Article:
The arch has loomed over the entrance to Sunnyside's 46th Street commercial strip for more than two decades, and even those who profess to love the Coney Island-style mix of tasteful and tacky concede that it's been in need of some TLC for almost as long.Rust spots the structure's white paint, pigeon droppings coat horizontal surfaces and graffiti obscures the community bulletin board that appears not to have been updated since the economic development organization installed the arch more than a decade ago."It originally began as part of a commercial revitalization program," said Dan Andrews, a spokesman for Borough President Helen Marshall, "but what was forgotten was that there was no provision to maintain it."That history of neglect, however, is now poised to become as much a thing of the past as the communal memory of just exactly who was supposed to foot the electricity bill that came with the thousands of lightbulbs that stud the arch.Marshall and City Councilman Eric Gioia (D-Sunnyside) announced last week that they had secured $450,000 in city funds to rehabilitate the arch. The renovations to the landmark will anchor a series of measures aimed at sprucing up the area's major commerical corridors along 46th Street, Greenpoint Avenue and Queens Boulevard.The funds, a portion of which were taken from the borough president's commerical corridor program, will go toward new plantings, the installation of antique street lamps and other "streetscape" amenities, Gioia said."Over the past two decades, the Sunnyside arch has completely fallen apart and sits in a state of absolute disrepair," Gioia said. "It's been an eyesore for far too long. Now, we're going to fix it."The Sunnyside arch was erected in the early '80s by Gateway Community Services, a city-funded economic development agency that also ran a number of neighborhood projects, including afterschool programs. The agency later went belly up and the arch was left to its own devices. "The borough president feels that the arch is a symbol of the entire community," Andrews said. "It is a centerpiece of the community." And so it should come as no surprise that this is not the first time community leaders have had arch revitalization in their crosshairs. In the 1990s, Andrews said, the borough president's office committed $70,000 to the effort, which eventually became mired in bureaucratic controversy over whether the arch's repair classified as a capital or expense budget item.More recently, Luke Adams of the Sunnyside Chamber of Commerce decided to take matters into his own hands. Just before the Sept. 11, 2001 terrorist attacks, Adams launched a fund-raising initiative which eventually fizzled.Now things appear to be headed in the right direction, said Lily Gavin, owner of Dazie's restaurant on Queens Boulevard and co-chair of the Sunnyside Chamber of Commerce."It's wonderful," Gavin said. "It's exciting for use because we've been involved."The project must still gain approval from the local Community Board and Department of City Planning, but once it does, Gavin said she expected it to move forward quickly. With luck, she said, the revitalization will also breathe new energy into the chamber's plan to launch a business improvement district for Sunnyside's commercial corridors."It think it shows that the community is revitalized," Gavin said of the arch.Business owners in the area covered by the BID would pay a small assessment that would be used to publicize the area, pay for additional trash collections - and pick up the tab for maintenance of the revamped arch, Gavin said.Reach reporter James DeWeese by e-mail at news@times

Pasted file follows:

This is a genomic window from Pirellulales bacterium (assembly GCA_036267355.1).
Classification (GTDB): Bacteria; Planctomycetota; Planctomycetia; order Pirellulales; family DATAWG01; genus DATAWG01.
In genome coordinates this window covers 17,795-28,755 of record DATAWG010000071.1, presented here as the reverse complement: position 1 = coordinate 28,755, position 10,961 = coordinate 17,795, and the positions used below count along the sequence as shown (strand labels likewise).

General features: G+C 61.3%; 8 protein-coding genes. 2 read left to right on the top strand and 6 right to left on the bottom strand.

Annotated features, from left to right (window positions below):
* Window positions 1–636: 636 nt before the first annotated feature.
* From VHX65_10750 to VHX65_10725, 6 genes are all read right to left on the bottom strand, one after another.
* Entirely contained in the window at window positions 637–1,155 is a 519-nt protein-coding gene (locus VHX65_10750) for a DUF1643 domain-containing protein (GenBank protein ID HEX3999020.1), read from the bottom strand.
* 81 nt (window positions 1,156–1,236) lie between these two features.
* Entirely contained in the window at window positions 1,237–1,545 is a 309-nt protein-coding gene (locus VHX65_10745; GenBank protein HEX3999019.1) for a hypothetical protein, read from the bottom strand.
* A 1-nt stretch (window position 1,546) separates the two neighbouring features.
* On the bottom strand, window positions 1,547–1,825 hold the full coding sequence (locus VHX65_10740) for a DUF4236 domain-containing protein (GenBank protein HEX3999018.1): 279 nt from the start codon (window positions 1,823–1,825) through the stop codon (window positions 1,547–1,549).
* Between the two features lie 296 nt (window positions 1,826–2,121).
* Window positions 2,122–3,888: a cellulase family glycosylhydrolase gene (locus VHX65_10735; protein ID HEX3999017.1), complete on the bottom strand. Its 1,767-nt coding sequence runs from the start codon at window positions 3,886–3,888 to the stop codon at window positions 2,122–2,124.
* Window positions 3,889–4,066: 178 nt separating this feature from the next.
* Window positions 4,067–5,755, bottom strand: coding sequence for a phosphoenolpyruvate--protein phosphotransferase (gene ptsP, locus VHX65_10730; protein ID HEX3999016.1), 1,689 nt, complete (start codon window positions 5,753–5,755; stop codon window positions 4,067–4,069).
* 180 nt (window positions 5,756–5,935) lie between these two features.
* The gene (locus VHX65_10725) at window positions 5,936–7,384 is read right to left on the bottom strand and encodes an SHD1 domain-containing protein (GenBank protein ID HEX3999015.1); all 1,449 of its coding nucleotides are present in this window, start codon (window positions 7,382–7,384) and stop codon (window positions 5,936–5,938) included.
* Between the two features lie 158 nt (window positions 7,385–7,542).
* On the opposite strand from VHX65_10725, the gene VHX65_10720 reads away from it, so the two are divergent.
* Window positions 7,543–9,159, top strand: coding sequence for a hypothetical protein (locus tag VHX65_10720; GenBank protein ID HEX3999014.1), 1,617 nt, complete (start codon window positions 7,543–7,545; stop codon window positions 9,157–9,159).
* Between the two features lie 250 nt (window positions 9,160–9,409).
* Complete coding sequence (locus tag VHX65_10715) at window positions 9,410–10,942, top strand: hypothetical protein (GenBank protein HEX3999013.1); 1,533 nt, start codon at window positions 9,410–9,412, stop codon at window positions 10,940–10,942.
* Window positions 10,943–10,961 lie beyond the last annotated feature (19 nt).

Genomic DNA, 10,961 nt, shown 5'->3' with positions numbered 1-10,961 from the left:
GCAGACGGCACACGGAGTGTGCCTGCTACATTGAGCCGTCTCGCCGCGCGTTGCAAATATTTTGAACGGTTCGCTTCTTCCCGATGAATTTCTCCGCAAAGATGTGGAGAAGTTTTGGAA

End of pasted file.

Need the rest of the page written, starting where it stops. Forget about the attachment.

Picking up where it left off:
©2005 Community News Group
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